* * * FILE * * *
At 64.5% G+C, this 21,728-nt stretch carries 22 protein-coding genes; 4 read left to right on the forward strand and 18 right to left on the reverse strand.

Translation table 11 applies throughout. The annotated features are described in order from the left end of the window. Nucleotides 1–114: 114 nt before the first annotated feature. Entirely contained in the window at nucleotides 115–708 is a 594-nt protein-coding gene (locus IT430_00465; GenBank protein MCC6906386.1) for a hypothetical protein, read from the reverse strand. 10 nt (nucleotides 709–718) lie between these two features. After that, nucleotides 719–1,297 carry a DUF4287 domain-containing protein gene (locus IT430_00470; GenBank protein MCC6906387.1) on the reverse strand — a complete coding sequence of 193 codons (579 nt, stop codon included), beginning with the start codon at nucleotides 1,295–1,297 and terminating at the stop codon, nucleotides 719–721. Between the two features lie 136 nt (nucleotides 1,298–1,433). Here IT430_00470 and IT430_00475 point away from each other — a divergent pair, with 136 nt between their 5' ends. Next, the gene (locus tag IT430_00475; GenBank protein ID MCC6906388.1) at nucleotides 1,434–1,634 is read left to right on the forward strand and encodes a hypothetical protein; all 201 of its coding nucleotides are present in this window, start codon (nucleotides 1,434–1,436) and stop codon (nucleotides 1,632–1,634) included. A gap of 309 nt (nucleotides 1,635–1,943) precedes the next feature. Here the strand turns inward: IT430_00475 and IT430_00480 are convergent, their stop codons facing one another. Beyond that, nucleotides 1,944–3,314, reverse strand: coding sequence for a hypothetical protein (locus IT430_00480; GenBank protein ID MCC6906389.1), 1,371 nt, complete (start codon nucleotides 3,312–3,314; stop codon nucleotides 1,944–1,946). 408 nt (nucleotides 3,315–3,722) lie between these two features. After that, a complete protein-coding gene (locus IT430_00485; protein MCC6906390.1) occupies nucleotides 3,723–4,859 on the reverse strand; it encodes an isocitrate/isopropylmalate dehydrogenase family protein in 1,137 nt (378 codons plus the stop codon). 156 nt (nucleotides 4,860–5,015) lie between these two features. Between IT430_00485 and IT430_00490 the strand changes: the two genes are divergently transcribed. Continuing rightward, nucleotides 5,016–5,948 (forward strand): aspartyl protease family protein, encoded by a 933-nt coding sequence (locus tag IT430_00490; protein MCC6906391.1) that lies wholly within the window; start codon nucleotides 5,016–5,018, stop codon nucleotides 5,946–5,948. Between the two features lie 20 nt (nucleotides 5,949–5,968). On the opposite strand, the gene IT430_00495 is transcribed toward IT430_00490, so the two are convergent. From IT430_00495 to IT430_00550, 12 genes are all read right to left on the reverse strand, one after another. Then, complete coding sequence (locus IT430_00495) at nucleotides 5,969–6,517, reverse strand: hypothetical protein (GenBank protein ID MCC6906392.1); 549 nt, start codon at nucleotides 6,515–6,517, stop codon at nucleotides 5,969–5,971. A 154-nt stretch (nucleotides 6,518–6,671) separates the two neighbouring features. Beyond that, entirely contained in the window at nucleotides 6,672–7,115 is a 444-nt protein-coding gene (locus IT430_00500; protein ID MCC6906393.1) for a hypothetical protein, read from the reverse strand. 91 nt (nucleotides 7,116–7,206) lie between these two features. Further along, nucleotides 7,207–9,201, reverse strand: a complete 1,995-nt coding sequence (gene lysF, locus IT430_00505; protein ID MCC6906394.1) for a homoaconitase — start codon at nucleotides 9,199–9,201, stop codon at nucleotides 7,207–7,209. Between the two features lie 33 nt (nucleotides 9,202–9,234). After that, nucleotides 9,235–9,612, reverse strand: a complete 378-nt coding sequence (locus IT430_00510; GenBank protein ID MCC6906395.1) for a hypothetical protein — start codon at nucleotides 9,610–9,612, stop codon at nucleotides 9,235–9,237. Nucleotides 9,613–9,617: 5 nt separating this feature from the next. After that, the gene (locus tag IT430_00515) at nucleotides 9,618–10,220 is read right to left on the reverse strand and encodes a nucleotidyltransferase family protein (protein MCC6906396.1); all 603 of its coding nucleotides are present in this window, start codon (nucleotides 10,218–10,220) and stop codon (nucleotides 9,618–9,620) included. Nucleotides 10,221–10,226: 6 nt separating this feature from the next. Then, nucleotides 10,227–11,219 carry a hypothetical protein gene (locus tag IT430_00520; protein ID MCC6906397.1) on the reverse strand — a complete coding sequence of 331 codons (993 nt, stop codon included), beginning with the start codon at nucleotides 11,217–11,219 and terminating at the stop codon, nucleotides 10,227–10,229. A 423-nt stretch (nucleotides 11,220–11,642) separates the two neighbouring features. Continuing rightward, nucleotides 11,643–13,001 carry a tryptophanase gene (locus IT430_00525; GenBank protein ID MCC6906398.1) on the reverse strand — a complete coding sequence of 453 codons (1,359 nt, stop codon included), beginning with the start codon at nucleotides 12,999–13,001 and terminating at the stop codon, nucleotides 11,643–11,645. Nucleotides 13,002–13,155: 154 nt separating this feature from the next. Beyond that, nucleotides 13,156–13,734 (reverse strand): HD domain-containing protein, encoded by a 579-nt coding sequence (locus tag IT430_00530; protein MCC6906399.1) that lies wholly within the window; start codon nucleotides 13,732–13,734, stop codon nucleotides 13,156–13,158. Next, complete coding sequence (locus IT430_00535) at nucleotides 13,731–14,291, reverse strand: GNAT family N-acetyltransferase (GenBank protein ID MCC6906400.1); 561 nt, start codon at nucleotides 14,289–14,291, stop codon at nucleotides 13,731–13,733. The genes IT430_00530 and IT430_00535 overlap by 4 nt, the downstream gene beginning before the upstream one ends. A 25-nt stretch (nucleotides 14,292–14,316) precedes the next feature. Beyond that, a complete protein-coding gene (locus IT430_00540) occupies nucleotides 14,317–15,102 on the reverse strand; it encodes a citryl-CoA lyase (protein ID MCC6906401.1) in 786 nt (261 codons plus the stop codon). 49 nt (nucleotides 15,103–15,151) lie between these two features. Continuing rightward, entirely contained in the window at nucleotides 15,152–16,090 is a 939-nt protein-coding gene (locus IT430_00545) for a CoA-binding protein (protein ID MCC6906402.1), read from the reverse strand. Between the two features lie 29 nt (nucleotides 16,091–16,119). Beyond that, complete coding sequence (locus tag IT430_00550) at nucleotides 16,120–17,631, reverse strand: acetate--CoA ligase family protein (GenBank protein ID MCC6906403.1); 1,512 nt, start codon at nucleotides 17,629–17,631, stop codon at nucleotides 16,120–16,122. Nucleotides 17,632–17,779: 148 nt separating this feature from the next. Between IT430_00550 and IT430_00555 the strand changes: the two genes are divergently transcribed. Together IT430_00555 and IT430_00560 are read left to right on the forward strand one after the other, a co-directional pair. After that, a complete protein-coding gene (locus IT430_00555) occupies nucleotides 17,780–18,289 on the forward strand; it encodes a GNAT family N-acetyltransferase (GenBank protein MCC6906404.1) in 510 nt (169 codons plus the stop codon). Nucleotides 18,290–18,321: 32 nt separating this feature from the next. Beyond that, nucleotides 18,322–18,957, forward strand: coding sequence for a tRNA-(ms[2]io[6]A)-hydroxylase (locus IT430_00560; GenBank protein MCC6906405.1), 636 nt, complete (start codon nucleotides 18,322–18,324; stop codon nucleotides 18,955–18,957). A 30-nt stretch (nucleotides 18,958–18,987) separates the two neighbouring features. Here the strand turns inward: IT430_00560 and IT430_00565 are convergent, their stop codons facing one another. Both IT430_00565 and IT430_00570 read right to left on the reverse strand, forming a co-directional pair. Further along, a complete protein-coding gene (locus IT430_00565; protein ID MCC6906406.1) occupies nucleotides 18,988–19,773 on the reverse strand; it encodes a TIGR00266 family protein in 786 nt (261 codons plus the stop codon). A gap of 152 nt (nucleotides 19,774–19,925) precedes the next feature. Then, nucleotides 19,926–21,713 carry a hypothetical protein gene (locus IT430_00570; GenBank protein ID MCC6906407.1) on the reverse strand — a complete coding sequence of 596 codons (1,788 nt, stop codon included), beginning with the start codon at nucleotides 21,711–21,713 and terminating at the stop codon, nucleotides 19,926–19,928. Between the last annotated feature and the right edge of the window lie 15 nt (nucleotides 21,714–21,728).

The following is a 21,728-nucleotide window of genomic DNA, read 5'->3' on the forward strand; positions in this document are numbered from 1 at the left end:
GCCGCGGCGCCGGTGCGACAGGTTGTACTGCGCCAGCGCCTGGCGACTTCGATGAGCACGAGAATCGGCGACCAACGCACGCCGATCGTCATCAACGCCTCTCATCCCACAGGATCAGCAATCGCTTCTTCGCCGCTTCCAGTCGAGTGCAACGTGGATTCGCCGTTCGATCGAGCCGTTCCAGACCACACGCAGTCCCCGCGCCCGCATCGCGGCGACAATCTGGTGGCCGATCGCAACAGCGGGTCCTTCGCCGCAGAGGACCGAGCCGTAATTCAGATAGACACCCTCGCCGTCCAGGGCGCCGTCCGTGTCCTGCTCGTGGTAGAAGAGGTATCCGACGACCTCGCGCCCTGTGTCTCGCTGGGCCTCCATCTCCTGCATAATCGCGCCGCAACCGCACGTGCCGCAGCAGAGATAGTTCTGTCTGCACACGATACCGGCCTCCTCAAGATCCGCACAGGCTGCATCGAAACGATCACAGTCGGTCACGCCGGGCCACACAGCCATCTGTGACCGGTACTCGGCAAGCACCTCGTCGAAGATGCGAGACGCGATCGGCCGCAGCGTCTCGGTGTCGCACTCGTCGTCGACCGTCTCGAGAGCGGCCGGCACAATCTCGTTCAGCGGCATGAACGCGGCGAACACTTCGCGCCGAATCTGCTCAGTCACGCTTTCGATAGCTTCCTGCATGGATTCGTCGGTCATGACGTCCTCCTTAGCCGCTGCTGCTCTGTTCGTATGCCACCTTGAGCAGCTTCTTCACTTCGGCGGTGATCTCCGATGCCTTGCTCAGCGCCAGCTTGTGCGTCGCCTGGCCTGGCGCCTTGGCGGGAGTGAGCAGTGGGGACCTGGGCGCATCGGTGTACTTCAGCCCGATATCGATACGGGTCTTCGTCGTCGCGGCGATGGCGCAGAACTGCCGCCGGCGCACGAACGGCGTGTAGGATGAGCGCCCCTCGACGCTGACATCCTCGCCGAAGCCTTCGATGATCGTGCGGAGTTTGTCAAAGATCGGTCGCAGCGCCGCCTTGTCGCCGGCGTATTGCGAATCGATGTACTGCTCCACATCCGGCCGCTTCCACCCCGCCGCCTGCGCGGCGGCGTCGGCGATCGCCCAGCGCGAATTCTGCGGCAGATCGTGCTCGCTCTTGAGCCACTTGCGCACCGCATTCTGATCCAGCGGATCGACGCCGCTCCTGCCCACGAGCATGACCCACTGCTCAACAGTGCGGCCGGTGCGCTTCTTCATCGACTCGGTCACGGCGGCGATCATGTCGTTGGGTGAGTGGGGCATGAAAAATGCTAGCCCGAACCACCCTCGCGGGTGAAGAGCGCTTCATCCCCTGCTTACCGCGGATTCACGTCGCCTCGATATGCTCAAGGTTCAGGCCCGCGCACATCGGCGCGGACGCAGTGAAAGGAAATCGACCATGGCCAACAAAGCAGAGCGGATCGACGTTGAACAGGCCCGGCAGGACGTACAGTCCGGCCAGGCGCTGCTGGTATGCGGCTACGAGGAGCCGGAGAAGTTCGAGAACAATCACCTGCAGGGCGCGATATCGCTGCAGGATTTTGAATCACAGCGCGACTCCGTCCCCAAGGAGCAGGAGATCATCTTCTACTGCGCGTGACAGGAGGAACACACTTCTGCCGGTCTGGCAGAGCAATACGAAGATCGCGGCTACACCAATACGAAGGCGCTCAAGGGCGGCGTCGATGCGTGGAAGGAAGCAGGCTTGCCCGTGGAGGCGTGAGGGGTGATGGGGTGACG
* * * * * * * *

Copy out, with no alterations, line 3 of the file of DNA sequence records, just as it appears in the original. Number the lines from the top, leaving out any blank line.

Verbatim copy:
The following is a 21,728-nucleotide window of genomic DNA, read 5'->3' on the forward strand; positions in this document are numbered from 1 at the left end: